In State Street Bank & Trust v. Signature Financial Group, the patent in question was U.S. Patent No. 5,193,056, which issued to Signature Financial Group on March 9, 1993. The ‘056 patent was generally directed to a data processing system for implementing an investment structure which was developed for use in Signature’s business as an administrator and accounting agent for mutual funds. In essence, the system, identified by the proprietary name Hub and Spoke®, facilitates a structure whereby mutual funds (Spokes) pool their assets in an investment portfolio (Hub) organized as a partnership. State Street was in talks with Signature Financial to acquire a license, and when talks broke down they brought a declaratory judgment action to have the ‘056 patent claims declared invalid.

There were several critical issues in play in State Street. First was the so-called mathematical algorithm exception to patentable subject matter, and the other was the business method exception to patentable subject matter.



I Thought Banks Didn’t Like Financial Software Patents?

Posted: Sunday, Dec 7, 2014 @ 8:00 am | Written by Gene Quinn | 5 comments
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Posted in: Authors, Financial, Financial Services, Gene Quinn, IP News, IPWatchdog.com Articles, Patents, Post Grant Procedures, Software, Technology & Innovation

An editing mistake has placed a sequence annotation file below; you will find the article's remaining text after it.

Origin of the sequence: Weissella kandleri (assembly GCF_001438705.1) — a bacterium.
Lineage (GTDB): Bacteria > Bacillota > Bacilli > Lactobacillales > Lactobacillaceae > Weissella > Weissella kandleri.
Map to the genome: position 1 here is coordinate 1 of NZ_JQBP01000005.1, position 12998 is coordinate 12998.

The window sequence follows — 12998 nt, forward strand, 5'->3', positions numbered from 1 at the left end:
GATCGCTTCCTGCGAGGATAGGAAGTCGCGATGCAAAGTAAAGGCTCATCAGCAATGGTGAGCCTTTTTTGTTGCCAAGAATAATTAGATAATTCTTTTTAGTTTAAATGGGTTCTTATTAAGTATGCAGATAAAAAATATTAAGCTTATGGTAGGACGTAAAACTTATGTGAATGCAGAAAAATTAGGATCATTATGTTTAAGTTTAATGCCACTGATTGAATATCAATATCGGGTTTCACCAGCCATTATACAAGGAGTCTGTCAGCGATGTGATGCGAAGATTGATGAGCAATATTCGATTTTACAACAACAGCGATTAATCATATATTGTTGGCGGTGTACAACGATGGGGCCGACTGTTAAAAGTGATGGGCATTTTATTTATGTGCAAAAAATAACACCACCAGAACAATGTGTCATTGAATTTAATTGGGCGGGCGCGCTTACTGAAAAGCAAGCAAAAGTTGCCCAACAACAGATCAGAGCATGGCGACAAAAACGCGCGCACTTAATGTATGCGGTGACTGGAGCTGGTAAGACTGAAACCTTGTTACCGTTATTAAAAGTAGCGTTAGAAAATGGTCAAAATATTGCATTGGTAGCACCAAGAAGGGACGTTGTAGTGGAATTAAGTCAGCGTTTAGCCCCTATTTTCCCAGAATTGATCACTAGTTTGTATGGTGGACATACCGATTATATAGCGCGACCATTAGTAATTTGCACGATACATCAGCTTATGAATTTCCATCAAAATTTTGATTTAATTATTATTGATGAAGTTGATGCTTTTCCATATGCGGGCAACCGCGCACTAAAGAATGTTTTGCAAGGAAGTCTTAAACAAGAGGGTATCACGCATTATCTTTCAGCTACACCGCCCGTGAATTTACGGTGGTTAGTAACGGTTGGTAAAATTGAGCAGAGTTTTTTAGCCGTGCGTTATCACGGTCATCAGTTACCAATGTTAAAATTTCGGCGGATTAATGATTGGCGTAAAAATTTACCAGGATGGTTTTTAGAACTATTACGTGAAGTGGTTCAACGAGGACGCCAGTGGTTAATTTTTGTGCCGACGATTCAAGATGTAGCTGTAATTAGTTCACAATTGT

Senator Chuck Schumer (D-NY) has been a vocal critic of financial service software patents.

As part of our ongoing Companies We Follow series, last week we profiled the recently issued patents granted by the United States Patent and Trademark Office to the Bank of America, as well as the recently issued patents granted to JPMorgan Chase. As you might expect, both Bank of America and JPMorgan Chase seek patents on various innovations related to financial transactions, cybersecurity and identity theft technologies, smart card technologies and smartphone applications. Not too shocking really.

What really caught my attention, however, were the patent claims that Bank of America and JPMorgan Chase are both receiving. What is particularly interesting is that these companies are receiving what can only be characterized as software patents, which further explicitly claim computer implemented business methods. It is at least a little surprising that these types of patents are still being issued after the Supreme Court’s decision in Alice v. CLS Bank. This also isn’t the first time that we’ve noticed that big banks are continuing to get software patents issued in what for most others is an extremely hostile environment for computer implemented methods, computer systems and especially for financial service business methods. Perhaps this is the luck of the draw, perhaps applicants who are not big banks are being swept up in the unprecedented scrutiny that the USPTO is secretly placing on numerous applications, or perhaps the big banks just find themselves dealing with patent examiners who unapologetically work for the Patent Granting Authority. Still, one has to wonder.

Truthfully, the fact that big banks are getting software patents on claims written explicitly to cover computer implemented methods is quite ironic. The banks were the ones who pushed for what is known as covered business method patent review (CBM), which is a variety of post grant review (PGR) that came into being in September 2011. Post grant review is only applicable to patents granted on applications examined under the first to file provisions of the America Invents Act (AIA).{1}



Federal Circuit Finds Software Patent Claim Patent Eligible

Posted: Friday, Dec 5, 2014 @ 2:47 pm | Written by Gene Quinn | 28 comments